Carry a notebook everywhere. When a short, relaxing stroll clears up some problem that’s perplexed me for days, I’ve sometimes been forced to scribble on grocery lists and traffic tickets. Once I note a thought, I can examine it as I chase squirrels with the dog, or pursue any other casual activity. If I were washing dishes or putting a load of laundry in the washer, I’d want to finish first, and might lose the idea.
What’s Time Worth?
Before you reject any choice as too costly, consider how much work time is worth to you; check the figures on how much you’ll make if you finish and sell an article or a play. If you have a full-time job, consider how your hard-earned income can buy a writing break.
Writing in a retreat is, literally, buying uninterrupted time to concentrate on writing; time is not a gift but something we must take from another activity. We envision a retreat as a sanctuary from the daily buzz. Our homes should be havens where we make the rules. Unfortunately, many of us have turned our lodgings into snares that keep us busy without writing.
Anyone who writes at home knows that pausing to eat lunch can lead to scouring the kitchen sink and doing the breakfast dishes; you might as well set the garbage bag outside as a reminder to put it in the alley before tomorrow. Since the steps are snow-covered, you sweep them; brushing your teeth, you decide to scrub the toilet, and you’re hanging fresh towels when the phone summons you at the convenience of a persistent siding salesman. Before you know it, three hours have evaporated, and you’ve lost the idea you were stalking when you left your desk.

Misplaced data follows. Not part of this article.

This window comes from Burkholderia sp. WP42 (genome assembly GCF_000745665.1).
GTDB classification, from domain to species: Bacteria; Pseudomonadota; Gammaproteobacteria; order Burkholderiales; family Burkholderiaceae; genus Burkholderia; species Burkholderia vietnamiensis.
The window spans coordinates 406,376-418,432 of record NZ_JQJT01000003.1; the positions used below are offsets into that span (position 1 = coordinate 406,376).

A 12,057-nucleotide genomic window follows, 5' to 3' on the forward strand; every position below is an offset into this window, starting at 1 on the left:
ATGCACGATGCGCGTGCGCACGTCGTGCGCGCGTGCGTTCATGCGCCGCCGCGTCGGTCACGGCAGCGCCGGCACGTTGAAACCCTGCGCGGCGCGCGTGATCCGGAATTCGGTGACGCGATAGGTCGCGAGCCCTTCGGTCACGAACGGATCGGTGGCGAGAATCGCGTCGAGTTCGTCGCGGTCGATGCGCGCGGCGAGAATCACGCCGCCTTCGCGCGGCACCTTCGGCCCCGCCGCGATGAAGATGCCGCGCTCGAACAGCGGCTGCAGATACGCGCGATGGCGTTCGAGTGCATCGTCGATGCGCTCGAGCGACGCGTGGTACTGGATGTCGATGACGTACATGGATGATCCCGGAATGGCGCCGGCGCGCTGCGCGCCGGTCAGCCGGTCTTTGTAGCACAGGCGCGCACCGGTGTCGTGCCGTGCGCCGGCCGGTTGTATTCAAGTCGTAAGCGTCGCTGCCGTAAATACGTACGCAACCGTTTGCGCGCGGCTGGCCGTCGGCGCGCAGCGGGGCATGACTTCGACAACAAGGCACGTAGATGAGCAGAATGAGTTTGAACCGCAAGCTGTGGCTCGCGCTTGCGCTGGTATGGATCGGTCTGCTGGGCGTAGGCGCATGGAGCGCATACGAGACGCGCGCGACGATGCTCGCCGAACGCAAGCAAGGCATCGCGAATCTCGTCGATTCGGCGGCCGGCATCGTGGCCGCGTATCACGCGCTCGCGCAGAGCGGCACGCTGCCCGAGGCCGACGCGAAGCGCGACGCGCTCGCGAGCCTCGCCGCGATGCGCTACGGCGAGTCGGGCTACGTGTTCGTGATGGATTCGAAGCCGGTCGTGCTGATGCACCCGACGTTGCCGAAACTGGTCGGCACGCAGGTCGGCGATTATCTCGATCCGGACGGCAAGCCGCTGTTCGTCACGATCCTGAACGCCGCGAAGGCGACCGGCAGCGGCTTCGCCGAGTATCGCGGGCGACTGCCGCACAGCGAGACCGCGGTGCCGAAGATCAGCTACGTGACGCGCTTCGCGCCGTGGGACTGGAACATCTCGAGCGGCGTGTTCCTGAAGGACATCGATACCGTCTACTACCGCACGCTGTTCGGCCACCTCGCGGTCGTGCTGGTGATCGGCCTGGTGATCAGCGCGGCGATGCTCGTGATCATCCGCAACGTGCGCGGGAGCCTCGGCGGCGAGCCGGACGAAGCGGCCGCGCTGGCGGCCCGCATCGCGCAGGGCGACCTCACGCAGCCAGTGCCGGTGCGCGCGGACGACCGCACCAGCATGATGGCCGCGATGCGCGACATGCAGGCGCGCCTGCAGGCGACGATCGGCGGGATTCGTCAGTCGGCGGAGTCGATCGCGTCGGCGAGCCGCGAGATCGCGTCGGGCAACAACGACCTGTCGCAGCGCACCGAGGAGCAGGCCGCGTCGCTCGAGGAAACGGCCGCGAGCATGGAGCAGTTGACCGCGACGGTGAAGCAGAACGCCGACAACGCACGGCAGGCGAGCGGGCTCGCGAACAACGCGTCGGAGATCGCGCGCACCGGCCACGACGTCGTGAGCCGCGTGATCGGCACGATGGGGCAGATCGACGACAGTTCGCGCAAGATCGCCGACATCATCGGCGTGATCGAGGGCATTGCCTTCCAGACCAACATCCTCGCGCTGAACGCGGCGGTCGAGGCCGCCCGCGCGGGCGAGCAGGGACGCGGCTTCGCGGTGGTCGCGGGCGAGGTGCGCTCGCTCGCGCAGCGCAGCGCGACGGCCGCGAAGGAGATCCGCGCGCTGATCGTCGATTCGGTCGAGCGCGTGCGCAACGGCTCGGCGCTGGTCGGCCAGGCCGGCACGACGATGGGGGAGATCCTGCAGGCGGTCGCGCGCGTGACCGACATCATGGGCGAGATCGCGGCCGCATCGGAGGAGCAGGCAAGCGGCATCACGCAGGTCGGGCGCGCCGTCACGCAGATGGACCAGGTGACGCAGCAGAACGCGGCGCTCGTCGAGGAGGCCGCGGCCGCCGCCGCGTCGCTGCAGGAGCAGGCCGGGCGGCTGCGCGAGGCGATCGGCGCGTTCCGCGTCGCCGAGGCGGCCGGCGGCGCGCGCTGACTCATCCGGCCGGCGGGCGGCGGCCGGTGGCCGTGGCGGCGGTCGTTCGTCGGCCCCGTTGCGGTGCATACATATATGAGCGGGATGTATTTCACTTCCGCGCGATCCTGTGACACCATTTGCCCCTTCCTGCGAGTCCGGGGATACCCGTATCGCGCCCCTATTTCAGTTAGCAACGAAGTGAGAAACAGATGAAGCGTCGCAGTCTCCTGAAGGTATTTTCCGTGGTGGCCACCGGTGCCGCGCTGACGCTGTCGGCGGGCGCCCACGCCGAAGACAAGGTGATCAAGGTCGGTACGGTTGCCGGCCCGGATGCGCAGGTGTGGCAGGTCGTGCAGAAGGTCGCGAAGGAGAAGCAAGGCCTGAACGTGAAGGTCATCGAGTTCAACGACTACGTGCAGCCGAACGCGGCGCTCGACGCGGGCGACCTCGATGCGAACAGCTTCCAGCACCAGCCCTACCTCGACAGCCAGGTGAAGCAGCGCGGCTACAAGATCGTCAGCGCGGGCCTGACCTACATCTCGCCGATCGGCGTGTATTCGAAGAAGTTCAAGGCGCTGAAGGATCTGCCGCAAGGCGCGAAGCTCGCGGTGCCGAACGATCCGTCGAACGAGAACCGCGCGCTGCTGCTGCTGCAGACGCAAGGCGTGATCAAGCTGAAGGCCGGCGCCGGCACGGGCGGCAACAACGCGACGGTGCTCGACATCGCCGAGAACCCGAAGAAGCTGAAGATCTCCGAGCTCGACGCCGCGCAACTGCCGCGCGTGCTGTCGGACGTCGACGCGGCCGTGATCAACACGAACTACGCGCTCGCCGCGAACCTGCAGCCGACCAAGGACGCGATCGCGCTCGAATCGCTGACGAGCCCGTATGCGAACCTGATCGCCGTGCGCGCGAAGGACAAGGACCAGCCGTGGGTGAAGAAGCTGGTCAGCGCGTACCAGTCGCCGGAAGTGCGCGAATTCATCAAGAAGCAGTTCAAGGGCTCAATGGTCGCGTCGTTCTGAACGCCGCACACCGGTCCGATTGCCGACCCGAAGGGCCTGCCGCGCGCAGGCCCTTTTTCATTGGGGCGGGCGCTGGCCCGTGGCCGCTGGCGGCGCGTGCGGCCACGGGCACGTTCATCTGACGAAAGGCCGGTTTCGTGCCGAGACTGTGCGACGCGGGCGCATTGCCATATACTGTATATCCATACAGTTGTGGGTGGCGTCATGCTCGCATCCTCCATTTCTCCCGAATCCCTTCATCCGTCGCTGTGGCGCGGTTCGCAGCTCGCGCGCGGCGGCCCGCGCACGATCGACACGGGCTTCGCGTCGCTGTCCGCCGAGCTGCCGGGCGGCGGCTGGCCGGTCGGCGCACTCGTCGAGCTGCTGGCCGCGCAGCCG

Creating a retreat at home requires you to remodel your mental machinery for the discipline necessary to establish a writing schedule. Even a committed writer who wins an expense-paid stay in the best retreat on earth can’t work twenty-four hours a day. If you spend more time not writing than writing, you’ve established patterns deflecting you from serious work no matter where you are. Correcting these glitches, readying yourself mentally for the benefits of a retreat, is more important than having paper and a pen, or buying the latest personal computer or electronic pocket calendar. Mental groundwork consists of a combination of self-discipline and determination; these may be a writer’s most vital resources, and they can’t be bought, or taught.
White Crane Karate requires not only physical training, but the ability to picture oneself as a crane. A novice is encouraged to see her arms become slender wings of bone and sinew, her fingertips spread like feathers to gather and shape air. Willowy, powerful legs lift a body sculpted for flight. Students are reminded that each movement must be poised and graceful; have you ever seen a crane stumble?
I can’t assess the precise importance of either mental vision or physical training in mastery of Karate; I can’t say that fifty percent of being a successful writer is disciplining oneself to write regularly. But when my writing is not going well, when I hear only howling car horns and screaming brakes, I picture a crane like those in old Japanese woodcuts, beak and supple neck lifted elegantly against dark clouds. Exercising, I meditate on the same vision.
First, analyze your obligations; what prevents you from spending time each day writing that great American novel? Having a full-time job is no excuse; William Carlos Williams, the influential 20th Century poet, wrote poetry, plays, essays and fiction while sustaining a lifelong medical practice. By cutting your options for writing time, a job may focus you intensely on the hours available, and provide funds to ease creation of a home office or retreat.